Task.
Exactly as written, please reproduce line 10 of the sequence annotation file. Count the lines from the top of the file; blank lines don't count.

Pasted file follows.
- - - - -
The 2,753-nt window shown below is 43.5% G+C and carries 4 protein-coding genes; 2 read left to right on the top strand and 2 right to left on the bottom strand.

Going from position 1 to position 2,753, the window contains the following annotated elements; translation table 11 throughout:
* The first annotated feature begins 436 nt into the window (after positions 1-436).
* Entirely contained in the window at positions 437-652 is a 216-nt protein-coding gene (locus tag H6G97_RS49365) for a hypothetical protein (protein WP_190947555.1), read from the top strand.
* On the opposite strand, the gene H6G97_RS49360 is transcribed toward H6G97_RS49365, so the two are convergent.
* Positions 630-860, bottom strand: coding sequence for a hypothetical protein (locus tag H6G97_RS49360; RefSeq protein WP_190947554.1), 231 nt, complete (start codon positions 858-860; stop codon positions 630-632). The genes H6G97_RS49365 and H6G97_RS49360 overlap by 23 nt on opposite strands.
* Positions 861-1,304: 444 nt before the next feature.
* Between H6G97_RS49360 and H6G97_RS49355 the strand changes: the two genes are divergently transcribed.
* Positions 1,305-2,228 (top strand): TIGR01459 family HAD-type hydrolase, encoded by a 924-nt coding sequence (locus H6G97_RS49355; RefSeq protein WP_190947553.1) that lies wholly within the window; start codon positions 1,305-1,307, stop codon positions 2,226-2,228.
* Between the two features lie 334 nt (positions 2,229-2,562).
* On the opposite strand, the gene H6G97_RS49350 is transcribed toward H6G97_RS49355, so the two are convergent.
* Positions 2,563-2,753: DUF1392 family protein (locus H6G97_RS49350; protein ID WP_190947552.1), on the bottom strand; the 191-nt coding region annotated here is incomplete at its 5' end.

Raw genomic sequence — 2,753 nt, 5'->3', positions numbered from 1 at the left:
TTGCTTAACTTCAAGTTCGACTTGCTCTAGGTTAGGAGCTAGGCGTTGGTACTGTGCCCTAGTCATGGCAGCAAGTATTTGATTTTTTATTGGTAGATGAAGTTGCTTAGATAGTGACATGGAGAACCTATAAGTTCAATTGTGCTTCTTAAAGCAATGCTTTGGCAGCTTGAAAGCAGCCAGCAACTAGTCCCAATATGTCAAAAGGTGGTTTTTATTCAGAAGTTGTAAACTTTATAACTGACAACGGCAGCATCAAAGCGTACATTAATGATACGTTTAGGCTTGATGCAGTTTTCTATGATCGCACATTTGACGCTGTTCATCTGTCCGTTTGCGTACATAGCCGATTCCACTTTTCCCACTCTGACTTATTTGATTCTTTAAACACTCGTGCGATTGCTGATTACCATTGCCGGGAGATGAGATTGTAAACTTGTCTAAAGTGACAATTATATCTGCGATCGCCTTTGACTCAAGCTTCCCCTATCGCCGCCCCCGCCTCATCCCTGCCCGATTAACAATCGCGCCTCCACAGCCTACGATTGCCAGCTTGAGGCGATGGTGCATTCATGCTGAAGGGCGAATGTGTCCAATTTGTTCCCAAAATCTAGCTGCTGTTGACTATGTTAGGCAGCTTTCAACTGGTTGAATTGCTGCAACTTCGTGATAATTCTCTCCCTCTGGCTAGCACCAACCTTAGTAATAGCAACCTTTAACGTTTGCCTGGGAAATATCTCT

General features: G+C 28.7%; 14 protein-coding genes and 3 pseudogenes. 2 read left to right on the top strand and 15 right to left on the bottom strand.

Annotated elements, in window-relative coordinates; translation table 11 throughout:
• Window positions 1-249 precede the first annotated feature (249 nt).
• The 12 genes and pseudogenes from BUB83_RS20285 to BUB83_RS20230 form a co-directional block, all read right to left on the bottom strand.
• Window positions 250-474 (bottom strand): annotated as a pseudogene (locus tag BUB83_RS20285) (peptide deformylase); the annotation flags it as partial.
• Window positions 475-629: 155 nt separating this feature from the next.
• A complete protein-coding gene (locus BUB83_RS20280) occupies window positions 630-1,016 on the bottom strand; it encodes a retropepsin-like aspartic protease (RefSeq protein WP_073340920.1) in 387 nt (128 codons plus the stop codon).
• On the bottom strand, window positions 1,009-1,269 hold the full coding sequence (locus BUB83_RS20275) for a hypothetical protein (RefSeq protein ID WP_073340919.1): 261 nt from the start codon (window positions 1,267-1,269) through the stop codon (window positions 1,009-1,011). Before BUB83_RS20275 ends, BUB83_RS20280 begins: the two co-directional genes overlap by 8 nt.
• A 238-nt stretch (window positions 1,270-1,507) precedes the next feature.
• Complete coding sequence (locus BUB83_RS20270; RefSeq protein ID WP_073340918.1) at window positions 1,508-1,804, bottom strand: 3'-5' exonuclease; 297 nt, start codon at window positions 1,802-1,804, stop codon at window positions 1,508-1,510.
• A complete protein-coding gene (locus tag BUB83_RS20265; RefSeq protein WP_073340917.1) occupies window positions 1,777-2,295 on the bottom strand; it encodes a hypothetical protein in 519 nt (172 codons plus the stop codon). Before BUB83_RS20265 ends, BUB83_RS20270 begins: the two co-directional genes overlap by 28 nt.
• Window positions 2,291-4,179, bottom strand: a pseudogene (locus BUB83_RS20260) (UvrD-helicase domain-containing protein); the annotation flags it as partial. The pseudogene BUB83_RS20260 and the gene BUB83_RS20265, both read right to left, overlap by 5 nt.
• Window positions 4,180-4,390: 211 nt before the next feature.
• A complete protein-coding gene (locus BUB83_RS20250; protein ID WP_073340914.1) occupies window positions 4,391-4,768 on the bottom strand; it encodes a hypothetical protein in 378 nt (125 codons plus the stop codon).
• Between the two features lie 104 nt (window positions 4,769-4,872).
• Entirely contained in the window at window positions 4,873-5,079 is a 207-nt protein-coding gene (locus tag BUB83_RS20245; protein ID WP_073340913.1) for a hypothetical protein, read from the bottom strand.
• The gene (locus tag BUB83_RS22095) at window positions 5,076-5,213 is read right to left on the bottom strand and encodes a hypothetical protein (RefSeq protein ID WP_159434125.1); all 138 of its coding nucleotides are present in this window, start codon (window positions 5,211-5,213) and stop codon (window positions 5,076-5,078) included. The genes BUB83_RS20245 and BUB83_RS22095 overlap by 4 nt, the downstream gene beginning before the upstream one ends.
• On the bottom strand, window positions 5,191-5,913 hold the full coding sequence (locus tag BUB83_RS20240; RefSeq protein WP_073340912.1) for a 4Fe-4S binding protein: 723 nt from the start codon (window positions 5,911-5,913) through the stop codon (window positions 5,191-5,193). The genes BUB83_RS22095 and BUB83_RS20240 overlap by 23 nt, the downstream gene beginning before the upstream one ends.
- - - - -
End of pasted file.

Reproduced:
* Between the two features lie 334 nt (positions 2,229-2,562).